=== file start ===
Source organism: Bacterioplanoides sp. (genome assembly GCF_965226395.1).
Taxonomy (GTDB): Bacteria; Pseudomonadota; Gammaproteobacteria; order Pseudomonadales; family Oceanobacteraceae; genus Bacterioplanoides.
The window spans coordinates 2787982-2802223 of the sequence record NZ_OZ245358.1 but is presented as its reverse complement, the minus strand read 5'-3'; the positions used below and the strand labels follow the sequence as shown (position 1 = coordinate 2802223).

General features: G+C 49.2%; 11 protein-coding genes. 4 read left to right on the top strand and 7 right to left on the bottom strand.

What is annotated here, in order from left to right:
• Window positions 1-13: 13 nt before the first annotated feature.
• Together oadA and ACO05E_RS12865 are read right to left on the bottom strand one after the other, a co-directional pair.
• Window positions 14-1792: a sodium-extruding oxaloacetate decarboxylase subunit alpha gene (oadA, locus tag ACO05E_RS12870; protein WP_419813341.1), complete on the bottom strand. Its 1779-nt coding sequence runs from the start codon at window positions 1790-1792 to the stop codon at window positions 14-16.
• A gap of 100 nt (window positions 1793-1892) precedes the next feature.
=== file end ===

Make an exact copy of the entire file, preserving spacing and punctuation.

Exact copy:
Source organism: Bacterioplanoides sp. (genome assembly GCF_965226395.1).
Taxonomy (GTDB): Bacteria; Pseudomonadota; Gammaproteobacteria; order Pseudomonadales; family Oceanobacteraceae; genus Bacterioplanoides.
The window spans coordinates 2787982-2802223 of the sequence record NZ_OZ245358.1 but is presented as its reverse complement, the minus strand read 5'-3'; the positions used below and the strand labels follow the sequence as shown (position 1 = coordinate 2802223).

General features: G+C 49.2%; 11 protein-coding genes. 4 read left to right on the top strand and 7 right to left on the bottom strand.

What is annotated here, in order from left to right:
• Window positions 1-13: 13 nt before the first annotated feature.
• Together oadA and ACO05E_RS12865 are read right to left on the bottom strand one after the other, a co-directional pair.
• Window positions 14-1792: a sodium-extruding oxaloacetate decarboxylase subunit alpha gene (oadA, locus tag ACO05E_RS12870; protein WP_419813341.1), complete on the bottom strand. Its 1779-nt coding sequence runs from the start codon at window positions 1790-1792 to the stop codon at window positions 14-16.
• A gap of 100 nt (window positions 1793-1892) precedes the next feature.